Eventually Christians appropriated the site: Was not Abraham their father in faith? By the sixth century a Byzantine basilica had been built within the enclosure. Christian primacy in Hebron continued for another 200 years, until the Islamic conquest of the Holy Land in the seventh century. Muslims esteemed the tomb no less than Jews and Christians, considering themselves descendants of Abraham through his son Ishmael who, together with Isaac, buried Abraham. It was therefore natural that Muslims would want to pray at his tomb. They converted the church into a mosque, naming it after Abraham. Muslim veneration of Abraham also provided the Arabic name for Hebron: El Khalil, or the Friend, for the Quran cites the biblical reference to Abraham as the friend of God.
Crusaders wrested control of the Holy Land from Muslims at the end of the 11th century and, a few decades later, they rebuilt the Byzantine church-turned-mosque over the tomb of Abraham. The Crusaders, in fashioning a late Romanesque church, used Herods stonework for its walls. Massive pillars built around earlier columns supported a complex system of groin vaults. The roof of the church thus spanned walls that were 1,000 years older. To this day, this building stands intact, another millennium later, over a tomb dating back four millennia.
The Crusaders enjoyed a brief era of control of the Holy Land; the Muslim leader Saladin overwhelmed a Crusader army in 1187 and took control of the shrine. Saladin turned the church into a mosque, carving a mihrab (niche) into the south wall to indicate the direction of Mecca, and flanking it with an ornate minbar (pulpit). He added minarets at the four corners of the Herodian enclosure; two of them still stand. At various points during the Islamic era the cenotaphs were rebuilt. The cenotaphs of Isaac and Rebekah are faced with alternating rows of red and white stonework, a distinguishing feature of the Mamluk dynasty, who ruled the area from the mid-13th to the 16th centuries.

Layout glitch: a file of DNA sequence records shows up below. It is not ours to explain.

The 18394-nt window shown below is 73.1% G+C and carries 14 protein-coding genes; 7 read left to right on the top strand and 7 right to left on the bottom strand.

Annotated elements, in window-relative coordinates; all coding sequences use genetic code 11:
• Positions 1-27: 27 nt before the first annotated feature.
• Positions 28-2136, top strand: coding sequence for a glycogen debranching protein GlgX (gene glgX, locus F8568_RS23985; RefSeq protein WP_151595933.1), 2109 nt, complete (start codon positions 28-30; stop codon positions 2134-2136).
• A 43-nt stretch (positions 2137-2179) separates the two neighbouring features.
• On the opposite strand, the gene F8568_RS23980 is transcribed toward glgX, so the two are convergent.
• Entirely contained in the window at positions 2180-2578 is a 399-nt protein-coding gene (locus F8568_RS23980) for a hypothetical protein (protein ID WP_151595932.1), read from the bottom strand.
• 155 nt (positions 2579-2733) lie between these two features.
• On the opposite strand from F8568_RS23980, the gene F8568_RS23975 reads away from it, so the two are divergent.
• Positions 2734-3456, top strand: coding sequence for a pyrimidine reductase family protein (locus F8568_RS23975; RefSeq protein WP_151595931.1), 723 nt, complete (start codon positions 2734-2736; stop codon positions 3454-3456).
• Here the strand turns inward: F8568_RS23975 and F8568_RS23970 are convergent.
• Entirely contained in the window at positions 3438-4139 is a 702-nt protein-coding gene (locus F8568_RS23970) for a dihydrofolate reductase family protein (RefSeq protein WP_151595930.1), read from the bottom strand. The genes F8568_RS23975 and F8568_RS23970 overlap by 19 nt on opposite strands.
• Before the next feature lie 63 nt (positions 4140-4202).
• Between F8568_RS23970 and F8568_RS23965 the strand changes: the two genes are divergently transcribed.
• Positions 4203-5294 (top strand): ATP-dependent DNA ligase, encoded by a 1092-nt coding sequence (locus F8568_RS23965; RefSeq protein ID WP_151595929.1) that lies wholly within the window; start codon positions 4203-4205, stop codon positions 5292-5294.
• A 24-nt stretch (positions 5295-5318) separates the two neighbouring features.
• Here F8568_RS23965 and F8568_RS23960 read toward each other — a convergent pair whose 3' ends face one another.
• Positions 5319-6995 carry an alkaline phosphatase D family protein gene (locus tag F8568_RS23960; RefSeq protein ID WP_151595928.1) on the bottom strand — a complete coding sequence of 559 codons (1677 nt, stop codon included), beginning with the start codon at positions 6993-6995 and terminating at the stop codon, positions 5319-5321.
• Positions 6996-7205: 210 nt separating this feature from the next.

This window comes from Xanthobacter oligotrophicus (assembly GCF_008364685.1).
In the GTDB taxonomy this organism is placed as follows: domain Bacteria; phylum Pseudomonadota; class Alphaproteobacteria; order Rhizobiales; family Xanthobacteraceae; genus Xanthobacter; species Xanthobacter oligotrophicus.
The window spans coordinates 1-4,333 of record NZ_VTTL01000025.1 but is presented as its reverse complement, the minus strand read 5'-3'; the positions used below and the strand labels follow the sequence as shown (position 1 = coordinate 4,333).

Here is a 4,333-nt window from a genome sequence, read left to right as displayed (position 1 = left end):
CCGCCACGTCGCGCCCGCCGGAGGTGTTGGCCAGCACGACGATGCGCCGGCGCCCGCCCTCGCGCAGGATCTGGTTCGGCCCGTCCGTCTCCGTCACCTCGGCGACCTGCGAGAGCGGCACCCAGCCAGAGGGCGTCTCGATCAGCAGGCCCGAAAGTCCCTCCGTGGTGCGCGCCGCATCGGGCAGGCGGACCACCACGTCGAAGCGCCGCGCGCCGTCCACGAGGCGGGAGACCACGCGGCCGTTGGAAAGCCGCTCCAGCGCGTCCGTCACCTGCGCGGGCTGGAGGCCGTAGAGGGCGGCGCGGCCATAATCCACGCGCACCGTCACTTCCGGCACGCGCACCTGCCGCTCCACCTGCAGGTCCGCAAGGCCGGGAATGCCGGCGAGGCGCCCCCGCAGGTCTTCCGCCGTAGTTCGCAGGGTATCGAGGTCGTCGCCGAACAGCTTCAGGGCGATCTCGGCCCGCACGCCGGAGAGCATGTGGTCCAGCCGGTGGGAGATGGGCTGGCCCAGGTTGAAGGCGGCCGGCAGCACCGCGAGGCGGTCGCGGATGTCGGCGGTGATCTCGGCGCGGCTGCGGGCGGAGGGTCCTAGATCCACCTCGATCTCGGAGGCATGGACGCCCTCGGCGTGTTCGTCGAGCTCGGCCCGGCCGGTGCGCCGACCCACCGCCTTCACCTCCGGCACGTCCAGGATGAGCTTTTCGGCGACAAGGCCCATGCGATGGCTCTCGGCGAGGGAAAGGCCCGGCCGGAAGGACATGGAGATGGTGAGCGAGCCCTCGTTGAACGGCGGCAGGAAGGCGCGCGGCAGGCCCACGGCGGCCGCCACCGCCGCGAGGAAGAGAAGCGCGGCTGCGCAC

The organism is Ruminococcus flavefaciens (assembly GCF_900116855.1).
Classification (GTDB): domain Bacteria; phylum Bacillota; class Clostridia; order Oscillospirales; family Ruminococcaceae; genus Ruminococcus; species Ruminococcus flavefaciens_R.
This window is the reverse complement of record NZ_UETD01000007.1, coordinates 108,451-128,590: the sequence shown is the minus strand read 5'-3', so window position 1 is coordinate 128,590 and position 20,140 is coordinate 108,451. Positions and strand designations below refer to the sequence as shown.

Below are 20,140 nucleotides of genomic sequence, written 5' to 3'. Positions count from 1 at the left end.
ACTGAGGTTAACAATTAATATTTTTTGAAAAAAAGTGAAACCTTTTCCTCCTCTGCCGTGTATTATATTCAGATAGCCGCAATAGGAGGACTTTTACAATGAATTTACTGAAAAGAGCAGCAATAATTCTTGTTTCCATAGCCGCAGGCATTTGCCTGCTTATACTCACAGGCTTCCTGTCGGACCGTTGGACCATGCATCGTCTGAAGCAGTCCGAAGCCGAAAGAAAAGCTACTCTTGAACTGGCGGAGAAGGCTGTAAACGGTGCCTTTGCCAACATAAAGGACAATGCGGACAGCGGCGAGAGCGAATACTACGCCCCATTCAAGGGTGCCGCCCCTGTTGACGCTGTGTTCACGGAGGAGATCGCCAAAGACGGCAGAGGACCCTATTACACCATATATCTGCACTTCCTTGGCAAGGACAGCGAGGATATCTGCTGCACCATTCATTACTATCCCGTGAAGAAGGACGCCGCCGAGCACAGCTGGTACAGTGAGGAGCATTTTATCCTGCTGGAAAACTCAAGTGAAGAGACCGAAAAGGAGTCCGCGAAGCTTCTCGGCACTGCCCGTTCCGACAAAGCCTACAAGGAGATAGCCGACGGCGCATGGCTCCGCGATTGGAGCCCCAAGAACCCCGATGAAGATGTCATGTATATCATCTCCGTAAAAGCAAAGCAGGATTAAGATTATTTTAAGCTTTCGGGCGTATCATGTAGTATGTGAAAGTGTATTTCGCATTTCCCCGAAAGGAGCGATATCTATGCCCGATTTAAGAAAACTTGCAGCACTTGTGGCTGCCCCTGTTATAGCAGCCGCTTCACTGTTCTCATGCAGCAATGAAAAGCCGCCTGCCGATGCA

The Tomb of the Patriarchs remained under Muslim control until Israel occupied the West Bank in 1967. Since then, areas have been set aside for Jewish prayer. The Crusader church, containing the cenotaphs of Isaac and Rebekah, remains a mosque, with times reserved for Muslim prayer.
Thus Jews, Christians and Muslims have each taken their turns as custodians of the shrine whoever controlled the area controlled the tomb.
There have been eras of tolerance when the site has been open to all faiths. A pilgrim who visited the site around 565 A.D. noted that Christians entered the church from one side and Jews from the other, burning much frankincense. A century later the tomb had come under Muslim control, but Bishop Arculf from Gaul was able to visit it during his pilgrimage to the Holy Land. In Bethlehem, only 14 miles away, the south transept of the Church of the Nativity was made available to Muslims for prayer from the seventh through the 10th centuries. Both Jews and Christians were allowed to visit the Tomb of the Patriarchs during Saladins rule.
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Tags: Christianity Unity Muslim Pilgrimage/pilgrims Jews